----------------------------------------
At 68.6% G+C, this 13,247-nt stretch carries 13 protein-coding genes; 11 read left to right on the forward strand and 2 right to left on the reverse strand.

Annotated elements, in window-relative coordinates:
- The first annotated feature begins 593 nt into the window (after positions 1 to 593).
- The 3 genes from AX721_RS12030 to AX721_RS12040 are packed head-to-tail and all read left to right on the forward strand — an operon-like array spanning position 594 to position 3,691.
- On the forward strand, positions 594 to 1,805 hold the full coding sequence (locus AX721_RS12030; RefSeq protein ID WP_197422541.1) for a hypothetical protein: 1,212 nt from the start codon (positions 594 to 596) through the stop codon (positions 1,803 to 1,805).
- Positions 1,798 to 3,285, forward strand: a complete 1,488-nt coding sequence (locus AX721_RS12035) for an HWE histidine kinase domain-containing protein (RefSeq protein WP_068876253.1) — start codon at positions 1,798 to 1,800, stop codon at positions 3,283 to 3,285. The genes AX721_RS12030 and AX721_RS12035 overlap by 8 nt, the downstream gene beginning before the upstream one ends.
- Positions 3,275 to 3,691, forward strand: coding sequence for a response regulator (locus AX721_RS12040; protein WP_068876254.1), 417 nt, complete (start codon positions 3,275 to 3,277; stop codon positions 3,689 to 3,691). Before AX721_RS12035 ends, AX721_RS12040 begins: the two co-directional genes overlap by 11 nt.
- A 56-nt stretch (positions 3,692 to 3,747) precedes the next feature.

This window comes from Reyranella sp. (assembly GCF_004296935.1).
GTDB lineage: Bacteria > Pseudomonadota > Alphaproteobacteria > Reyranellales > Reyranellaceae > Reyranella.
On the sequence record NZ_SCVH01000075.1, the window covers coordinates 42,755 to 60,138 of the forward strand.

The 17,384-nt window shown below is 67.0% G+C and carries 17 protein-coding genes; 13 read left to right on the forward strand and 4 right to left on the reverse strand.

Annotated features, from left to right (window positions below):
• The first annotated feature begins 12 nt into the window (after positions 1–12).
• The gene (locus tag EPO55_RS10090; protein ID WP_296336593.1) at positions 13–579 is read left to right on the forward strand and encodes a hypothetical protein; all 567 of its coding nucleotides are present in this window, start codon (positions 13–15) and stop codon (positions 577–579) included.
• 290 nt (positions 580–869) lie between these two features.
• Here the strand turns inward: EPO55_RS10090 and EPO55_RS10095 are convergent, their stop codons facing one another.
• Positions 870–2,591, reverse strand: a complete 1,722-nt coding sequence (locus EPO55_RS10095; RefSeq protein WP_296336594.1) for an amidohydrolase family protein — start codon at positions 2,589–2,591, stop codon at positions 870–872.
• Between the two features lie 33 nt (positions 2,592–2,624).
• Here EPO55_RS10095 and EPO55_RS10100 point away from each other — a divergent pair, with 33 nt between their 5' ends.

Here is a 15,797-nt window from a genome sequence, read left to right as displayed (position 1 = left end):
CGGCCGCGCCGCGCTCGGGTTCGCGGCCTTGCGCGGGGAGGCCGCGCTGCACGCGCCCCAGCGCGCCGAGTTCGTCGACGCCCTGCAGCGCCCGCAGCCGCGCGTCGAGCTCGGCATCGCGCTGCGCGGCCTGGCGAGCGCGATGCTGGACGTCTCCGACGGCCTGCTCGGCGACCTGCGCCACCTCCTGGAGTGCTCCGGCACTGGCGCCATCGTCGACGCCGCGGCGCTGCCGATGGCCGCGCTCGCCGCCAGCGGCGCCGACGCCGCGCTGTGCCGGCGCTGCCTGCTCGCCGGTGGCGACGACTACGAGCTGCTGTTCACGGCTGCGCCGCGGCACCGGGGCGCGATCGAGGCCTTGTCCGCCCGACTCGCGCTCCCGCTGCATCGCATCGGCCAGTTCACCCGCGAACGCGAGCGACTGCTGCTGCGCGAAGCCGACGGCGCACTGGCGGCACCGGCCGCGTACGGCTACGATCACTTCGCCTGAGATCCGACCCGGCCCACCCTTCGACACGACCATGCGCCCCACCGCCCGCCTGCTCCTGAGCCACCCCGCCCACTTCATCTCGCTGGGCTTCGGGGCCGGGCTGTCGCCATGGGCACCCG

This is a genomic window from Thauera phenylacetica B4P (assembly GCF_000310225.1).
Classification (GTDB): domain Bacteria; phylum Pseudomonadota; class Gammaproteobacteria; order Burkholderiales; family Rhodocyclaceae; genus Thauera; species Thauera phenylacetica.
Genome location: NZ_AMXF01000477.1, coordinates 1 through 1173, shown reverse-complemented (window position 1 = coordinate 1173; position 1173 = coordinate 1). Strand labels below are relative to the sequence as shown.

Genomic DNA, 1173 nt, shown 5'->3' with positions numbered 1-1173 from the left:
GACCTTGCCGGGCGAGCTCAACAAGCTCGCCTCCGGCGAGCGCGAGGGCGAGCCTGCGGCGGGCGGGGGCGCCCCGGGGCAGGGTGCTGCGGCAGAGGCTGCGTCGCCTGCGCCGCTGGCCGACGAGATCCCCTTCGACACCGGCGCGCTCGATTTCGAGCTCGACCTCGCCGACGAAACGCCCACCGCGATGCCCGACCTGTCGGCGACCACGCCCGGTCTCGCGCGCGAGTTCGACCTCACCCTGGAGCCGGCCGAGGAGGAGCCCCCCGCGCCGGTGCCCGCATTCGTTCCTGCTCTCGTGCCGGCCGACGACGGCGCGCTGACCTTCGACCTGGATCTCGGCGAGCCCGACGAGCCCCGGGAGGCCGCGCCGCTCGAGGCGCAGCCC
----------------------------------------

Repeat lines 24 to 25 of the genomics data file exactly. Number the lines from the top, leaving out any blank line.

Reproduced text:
Classification (GTDB): domain Bacteria; phylum Pseudomonadota; class Gammaproteobacteria; order Burkholderiales; family Rhodocyclaceae; genus Thauera; species Thauera phenylacetica.
Genome location: NZ_AMXF01000477.1, coordinates 1 through 1173, shown reverse-complemented (window position 1 = coordinate 1173; position 1173 = coordinate 1). Strand labels below are relative to the sequence as shown.